The decedent continued to drive forward and struck the officer in the left leg around the knee, which knocked the officer onto the hood on the car. Id. at 33, 99; Doc. 21-1, Lapel Video at 1:27:58-59; Doc. 15-2, Finish Line Video, 1:19:13. The car traveled forward while the officer was on the hood of the car and his feet were off the ground. Doc. 26-1, Byrd Depo., p. 100. The impact of the officer and the vehicle cannot be clearly seen on the lapel camera video, but a loud crash can be heard. Doc. 21-1, Lapel Video, 1:27:58-59.

The officer came off the hood on the passenger side of the vehicle with his pistol drawn while the decedent drove toward the exit of the Finish Line parking lot. Doc. 26-1, Byrd Depo., p. 33; Doc. 21-1, Lapel Video at Within thin seconds of landing on his feet, the officer fired a single shot from his already-drawn gun at the decedent through the passenger side of the car. Doc. 26-1, Byrd Depo. pp. 32-33. The shot cannot be heard on either the surveillance or lapel video, but it was fired within a four-second range. Doc. 21-1, Lapel Video at 1:27:58-1:28:02; Doc. 15-2, Finish Line Video at 1:19:11-15. The bullet entered the decedent's right shoulder, upper back area and lodged in his chest. Doc. 15-6, Autopsy Photos.

After he was shot, the decedent made a left-hand turn out of the parking lot and proceeded southbound on Dixie Highway. Doc. 26-1, Byrd Depo. 36; Doc. 21-1, Lapel Video at 1:28:02. The officer radioed in what happened. Doc. 21-1, Lapel Video; Doc. 26-1, Byrd Depo., p. 36. Then, the decedent turned around in a parking lot and drove back towards the Finish Line where the officer was now standing in the middle of Dixie Highway. Doc. 26-1, Byrd Depo. Pp. 36-37.

When the car came back towards the officer, the officer did not fire his gun because the' car slowed down and the officer observed that the decedent was slumped over the steering wheel and appeared to be injured. Id. at 37. The officer again ordered the decedent to stop the vehicle, but the decedent accelerated northbound. Id. at 37-38.

The decedent struck a utility pole at the next intersection where two other responding officers arrived shortly after impact. Id. at 38-39. The officer returned to the Finish Line parking lot, picked up his bicycle, and joined the other officers at the decedent's car where the officers were waiting for paramedics to arrive. Id. Doc. 21-1, Lapel Video.

Elsmere police and officers responded to the scene, followed by emergency medical technicians. Doc. 15-4, EMS Run Report.

The decedent died from exsanguination due to perforation of his right lung from the gunshot wound to his chest. Doc. 54-1, Hamilton County Coroner's Report.

Plaintiffs Edward and Tina Godawa, the decedent's parents, opened an estate for their son and filed this action on August 13, 2012. Doc. Complaint. The Court granted Plaintiffs' motion for leave to file an amended complaint on December 27, 2012. Docs. 17-18, Order and Amended Complaint. On July 17, 2013, Plaintiffs filed a premature motion for summary judgment (Doc. 21), which the Court denied (Doc. 32). Discovery then ensued, and the motions now before the Court were fully briefed.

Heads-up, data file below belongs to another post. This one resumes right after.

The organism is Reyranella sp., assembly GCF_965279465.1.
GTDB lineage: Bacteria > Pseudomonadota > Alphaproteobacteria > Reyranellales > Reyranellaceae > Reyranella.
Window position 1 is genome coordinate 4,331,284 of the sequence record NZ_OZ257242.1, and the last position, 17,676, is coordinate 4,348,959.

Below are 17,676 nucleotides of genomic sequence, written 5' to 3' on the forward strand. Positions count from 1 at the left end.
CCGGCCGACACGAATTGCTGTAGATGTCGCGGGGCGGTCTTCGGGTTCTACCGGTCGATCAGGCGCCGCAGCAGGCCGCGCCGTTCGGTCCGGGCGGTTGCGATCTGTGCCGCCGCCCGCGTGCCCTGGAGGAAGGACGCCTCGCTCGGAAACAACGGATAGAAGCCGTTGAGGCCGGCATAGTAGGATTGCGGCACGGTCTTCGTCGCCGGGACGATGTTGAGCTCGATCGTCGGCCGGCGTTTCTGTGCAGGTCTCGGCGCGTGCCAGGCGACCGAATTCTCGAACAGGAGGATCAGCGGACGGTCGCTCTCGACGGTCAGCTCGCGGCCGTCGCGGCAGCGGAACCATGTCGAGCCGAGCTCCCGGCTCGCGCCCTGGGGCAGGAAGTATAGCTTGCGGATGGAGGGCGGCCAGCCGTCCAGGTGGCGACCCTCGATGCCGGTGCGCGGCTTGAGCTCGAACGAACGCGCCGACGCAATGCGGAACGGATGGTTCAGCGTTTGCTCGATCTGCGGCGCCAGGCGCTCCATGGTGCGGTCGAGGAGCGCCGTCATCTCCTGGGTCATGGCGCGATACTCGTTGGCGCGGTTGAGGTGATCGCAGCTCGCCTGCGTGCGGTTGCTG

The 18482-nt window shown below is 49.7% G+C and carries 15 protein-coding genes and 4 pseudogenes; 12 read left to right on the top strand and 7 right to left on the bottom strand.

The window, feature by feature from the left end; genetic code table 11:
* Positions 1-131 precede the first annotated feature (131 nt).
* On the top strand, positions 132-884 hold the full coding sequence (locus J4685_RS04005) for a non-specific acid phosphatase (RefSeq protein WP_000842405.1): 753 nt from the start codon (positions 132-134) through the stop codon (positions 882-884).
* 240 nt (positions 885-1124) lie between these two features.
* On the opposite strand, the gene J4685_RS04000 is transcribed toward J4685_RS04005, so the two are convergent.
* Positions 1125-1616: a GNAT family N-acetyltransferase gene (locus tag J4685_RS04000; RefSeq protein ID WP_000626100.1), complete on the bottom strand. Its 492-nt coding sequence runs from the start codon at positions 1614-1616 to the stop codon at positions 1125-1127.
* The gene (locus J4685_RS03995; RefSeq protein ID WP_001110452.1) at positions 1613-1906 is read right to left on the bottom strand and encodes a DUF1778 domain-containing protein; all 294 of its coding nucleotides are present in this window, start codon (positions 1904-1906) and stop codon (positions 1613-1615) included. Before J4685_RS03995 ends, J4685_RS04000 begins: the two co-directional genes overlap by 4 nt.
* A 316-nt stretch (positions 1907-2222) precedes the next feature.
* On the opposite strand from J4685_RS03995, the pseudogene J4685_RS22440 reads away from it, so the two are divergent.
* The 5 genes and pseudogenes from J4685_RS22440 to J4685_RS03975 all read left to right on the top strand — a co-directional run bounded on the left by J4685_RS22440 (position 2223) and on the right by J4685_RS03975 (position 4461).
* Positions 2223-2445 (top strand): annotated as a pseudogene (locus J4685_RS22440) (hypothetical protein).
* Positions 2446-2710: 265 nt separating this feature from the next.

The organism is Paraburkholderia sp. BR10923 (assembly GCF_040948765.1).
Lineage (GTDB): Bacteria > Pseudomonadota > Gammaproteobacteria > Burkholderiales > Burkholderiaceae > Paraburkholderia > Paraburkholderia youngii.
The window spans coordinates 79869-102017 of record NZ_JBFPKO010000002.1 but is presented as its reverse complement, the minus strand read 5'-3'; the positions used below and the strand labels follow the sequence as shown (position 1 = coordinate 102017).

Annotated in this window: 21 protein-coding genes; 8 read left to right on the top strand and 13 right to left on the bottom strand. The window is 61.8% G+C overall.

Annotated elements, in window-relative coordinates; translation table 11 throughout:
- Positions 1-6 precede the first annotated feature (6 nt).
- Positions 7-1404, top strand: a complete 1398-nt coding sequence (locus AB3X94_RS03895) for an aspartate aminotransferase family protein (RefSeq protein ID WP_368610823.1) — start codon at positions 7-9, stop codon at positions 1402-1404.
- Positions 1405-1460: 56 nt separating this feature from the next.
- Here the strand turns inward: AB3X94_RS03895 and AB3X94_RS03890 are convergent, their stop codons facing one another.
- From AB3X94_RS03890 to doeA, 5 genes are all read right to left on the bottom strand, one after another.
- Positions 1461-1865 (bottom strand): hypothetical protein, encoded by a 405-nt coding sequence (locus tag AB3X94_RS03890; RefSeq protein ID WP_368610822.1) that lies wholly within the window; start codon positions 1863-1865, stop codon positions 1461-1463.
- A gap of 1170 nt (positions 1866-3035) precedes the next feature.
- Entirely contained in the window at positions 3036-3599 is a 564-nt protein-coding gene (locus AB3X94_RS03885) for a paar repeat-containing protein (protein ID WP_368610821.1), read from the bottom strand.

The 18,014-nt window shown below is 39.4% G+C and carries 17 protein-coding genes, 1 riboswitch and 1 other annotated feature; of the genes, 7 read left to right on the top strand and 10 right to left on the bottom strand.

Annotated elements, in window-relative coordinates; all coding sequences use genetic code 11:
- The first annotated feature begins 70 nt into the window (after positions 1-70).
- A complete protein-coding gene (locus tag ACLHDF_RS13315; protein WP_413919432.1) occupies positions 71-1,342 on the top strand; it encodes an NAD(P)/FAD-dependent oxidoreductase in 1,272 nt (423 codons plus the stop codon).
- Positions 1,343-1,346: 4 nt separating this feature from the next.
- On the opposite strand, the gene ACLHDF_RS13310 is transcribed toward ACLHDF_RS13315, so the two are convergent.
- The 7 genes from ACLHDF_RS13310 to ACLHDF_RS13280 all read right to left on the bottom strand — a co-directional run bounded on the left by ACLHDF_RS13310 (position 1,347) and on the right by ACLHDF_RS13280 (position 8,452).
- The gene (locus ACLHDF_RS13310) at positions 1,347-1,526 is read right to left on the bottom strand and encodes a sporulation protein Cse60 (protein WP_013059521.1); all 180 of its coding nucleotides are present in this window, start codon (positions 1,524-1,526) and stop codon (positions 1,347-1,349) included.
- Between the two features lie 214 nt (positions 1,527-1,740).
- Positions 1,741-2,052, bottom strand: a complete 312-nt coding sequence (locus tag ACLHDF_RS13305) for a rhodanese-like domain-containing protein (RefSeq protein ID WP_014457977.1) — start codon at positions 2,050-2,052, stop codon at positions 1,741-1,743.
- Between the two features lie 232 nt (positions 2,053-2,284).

1. Qualified Immunity

"In order for [the defendant] to be held liable under §1983, it is the plaintiff's burden to show that [the defendant is] not entitled to the protection of qualified immunity." Sheffey v. City of Covington, ___ Fed.App'x ___, No. 12-5109, 2014 WL 1663063, *4 (6th Cir. April 28, 2014)). The Court determines qualified immunity by application of two factors: (1) whether the action violated a constitutional right; and (2) if so, whether that constitutional right was clearly established such that a reasonable officer would understand that what he is doing would violate that right. Id. (citing Morrison V. Bd. Of Trs. Of Green Twp., 583 F.3d 394, 400 (6th Cir. 2009)).

A. No Constitutional Violation

To prove that an officer's use of force was excessive in violation of the Fourth Amendment, the plaintiff must show that the use of force was objectively unreasonable under the circumstances. Graham v. Connor, 490 U.S. 386, 399, 109 S.Ct. 1865, 104 L.Ed.2d 443 (1989). Determining the objective reasonableness of a particular seizure "requires a careful balancing of the nature and quality of the intrusion on the individual's Fourth Amendment interests against the countervailing governmental interests at stake." Id. at 396 (internal quotations and citations omitted). The inquiry requires analyzing the totality of the circumstances. Id.

Reasonableness is analyzed "from the perspective of reasonable officer on the scene, rather than with the 20/20 vision of hindsight.' We thus allo[wJ for the fact that police officers are often forced to make split-second judgments - in circumstances that are tense, uncertain, and rapidly evolving - about the amount of force that is necessary in a particular situation.'" Plumhoff v. Rickard, ___ U.S. ___ 134 S.Ct. 2012, 2020, ___ L.Ed.2d ___, 82 USLW 4394 (May 27, 2014) (citing Graham, 490 U.S. at 396-397) In assessing the reasonableness of a particular use of force, the courts pay special attention to "the severity of the crime at issue, whether the suspect poses an immediate threat to the safety of the officers or others, and whether he is actively resisting arrest or attempting to evade arrest by flight." Graham, 490 U.S. at 396.

Consistent with Supreme Court and Sixth Circuit precedent, Officer Byrd did not violate the decedent's Fourth Amendment rights in this case.